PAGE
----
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"My friends: it would be an error to accept": Communication and group identity in a bargaining setting

Author

Listed:
  • Alexander Elbittar

    () (Centro de Investigación y Docencia Económica (CIDE))

  • Andrei Gomberg

    () (Centro de Investigacion Economica (CIE), Instituto Tecnologico Autonomo de Mexico (ITAM))

Abstract

In this paper we introduce communication into intergroup ultimatum bargaining in a lab. The responder groups vote whether to accept the proposals with unanimity required either for acceptance or for rejection. In contrast with the no-communication results reported in our previous study (Elbittar, Gomberg and Sour 2011), the group decision rule does affect the individual voting behavior when subjects are allowed to exchange messages before voting. In fact, when acceptance is the default, subjects become substantially more likely to vote to reject an offer. As a result, the formal group decision-making rule turns out to have little impact on group decisions, which follow the behavior of the more confronational subjects, as predicted by the "group discontinuity hypothesis" of the psychological literature.

Suggested Citation

  • Alexander Elbittar & Andrei Gomberg, 2012. ""My friends: it would be an error to accept": Communication and group identity in a bargaining setting," Working Papers 1203, Centro de Investigacion Economica, ITAM.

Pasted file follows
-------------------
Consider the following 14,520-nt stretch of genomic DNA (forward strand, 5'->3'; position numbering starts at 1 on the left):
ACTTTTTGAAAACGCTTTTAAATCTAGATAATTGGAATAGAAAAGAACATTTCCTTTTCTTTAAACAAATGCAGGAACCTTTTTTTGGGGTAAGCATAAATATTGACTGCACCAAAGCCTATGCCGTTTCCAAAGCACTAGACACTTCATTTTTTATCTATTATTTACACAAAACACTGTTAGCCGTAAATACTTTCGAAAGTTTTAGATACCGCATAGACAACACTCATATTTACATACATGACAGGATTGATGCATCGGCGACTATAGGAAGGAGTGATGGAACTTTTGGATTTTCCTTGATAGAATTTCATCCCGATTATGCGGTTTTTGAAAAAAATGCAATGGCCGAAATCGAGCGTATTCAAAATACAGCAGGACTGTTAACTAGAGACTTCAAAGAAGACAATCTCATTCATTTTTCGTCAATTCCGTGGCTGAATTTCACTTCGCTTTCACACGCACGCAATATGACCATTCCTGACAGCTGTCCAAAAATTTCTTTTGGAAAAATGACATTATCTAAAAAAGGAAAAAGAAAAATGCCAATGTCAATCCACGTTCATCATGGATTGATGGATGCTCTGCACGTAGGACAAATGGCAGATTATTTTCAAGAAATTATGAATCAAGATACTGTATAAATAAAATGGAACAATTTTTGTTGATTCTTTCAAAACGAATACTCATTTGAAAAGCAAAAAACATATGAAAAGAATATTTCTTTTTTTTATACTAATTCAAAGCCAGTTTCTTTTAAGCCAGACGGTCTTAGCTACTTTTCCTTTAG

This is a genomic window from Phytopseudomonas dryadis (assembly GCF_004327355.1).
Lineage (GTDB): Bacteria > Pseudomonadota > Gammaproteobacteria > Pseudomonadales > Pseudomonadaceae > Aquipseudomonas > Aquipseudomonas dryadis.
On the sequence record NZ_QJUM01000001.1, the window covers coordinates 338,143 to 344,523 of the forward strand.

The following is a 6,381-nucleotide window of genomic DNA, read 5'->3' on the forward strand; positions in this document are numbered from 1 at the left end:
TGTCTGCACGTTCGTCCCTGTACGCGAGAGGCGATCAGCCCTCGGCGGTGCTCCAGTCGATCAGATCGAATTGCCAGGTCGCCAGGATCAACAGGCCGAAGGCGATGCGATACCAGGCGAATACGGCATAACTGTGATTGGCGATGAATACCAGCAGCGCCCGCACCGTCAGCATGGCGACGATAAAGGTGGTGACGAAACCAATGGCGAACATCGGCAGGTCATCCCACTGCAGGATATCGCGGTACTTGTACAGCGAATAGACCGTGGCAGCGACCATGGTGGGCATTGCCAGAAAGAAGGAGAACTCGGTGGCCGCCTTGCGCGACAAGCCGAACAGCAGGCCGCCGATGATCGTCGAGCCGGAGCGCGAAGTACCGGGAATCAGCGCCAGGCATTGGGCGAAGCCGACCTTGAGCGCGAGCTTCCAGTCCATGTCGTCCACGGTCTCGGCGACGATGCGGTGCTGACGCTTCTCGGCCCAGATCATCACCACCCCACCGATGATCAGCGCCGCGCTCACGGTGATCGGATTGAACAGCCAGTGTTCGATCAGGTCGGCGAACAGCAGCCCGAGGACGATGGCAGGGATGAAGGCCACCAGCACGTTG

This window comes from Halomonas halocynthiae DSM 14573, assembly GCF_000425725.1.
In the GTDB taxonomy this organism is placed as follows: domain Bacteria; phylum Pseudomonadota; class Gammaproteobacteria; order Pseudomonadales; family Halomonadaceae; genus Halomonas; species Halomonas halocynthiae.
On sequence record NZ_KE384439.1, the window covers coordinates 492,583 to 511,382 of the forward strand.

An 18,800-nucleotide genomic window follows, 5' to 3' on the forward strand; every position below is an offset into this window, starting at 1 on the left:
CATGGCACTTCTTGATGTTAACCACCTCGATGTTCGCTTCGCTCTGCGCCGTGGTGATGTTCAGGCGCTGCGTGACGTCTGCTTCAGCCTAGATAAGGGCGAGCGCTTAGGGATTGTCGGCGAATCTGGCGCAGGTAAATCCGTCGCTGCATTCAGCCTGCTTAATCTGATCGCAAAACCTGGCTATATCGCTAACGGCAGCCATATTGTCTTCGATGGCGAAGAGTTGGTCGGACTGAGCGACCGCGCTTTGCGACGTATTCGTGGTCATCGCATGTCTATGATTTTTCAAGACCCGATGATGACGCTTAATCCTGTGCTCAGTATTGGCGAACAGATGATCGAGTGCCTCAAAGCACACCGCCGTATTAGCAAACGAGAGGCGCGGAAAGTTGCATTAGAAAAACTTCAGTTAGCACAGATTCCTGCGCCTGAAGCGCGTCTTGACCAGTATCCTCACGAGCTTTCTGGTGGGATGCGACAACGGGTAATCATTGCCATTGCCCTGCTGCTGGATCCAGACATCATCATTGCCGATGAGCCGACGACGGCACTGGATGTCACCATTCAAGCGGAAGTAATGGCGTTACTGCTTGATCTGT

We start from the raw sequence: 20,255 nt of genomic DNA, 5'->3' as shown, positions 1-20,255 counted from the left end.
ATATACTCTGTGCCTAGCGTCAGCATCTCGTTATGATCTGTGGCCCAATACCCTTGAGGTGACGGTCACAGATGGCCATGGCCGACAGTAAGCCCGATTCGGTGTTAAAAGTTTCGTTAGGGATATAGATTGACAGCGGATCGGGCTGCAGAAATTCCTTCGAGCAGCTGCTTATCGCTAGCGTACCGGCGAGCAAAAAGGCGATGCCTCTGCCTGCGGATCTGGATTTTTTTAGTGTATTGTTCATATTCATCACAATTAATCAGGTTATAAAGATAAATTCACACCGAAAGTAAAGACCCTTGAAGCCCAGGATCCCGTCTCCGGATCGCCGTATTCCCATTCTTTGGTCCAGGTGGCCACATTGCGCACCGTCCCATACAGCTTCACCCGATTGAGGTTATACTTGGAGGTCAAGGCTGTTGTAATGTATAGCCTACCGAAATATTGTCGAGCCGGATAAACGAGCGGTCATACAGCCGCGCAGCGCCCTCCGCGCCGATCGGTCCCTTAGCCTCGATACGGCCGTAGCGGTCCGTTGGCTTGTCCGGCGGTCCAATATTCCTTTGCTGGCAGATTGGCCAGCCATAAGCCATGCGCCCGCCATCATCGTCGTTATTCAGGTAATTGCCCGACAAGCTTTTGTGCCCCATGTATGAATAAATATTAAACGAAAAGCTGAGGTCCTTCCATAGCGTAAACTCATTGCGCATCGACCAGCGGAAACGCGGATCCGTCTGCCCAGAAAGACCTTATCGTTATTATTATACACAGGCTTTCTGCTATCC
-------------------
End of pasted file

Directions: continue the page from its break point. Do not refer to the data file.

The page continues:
• Handle: RePEc:cie:wpaper:1203
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    File URL: http://ftp.itam.mx/pub/academico/inves/gomberg/12-03.pdf
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    References listed on IDEAS

    as
    1. Kennan, John & Wilson, Robert, 1993. "Bargaining with Private Information," Journal of Economic Literature, American Economic Association, vol. 31(1), pages 45-104, March.
    2. Putnam, Robert D., 1988. "Diplomacy and domestic politics: the logic of two-level games," International Organization, Cambridge University Press, vol. 42(03), pages 427-460, June.
    3. Manzini, Paola & Mariotti, Marco, 2005. "Alliances and negotiations," Journal of Economic Theory, Elsevier, vol. 121(1), pages 128-141, March.
    4. Alexander Elbittar & Andrei Gomberg & Laura Sour, 2004. "Group Decision-Making in Ultimatum Bargaining: An Experimental Study," Levine's Working Paper Archive 122247000000000267, David K. Levine.
    5. Brit Grosskopf, 2003. "Reinforcement and Directional Learning in the Ultimatum Game with Responder Competition," Experimental Economics, Springer;Economic Science Association, vol. 6(2), pages 141-158, October.
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    Cited by:

    1. Ambrus, Attila & Greiner, Ben & Pathak, Parag A., 2015. "How individual preferences are aggregated in groups: An experimental study," Journal of Public Economics, Elsevier, vol. 129(C), pages 1-13.

    More about this item

    Keywords

    Bargaining games; group decision making; communication and experiments;

    JEL classification:

    • C92 - Mathematical and Quantitative Methods - - Design of Experiments - - - Laboratory, Group Behavior
    • D44 - Microeconomics - - Market Structure, Pricing, and Design - - - Auctions
    • D82 - Microeconomics - - Information, Knowledge, and Uncertainty - - - Asymmetric and Private Information; Mechanism Design

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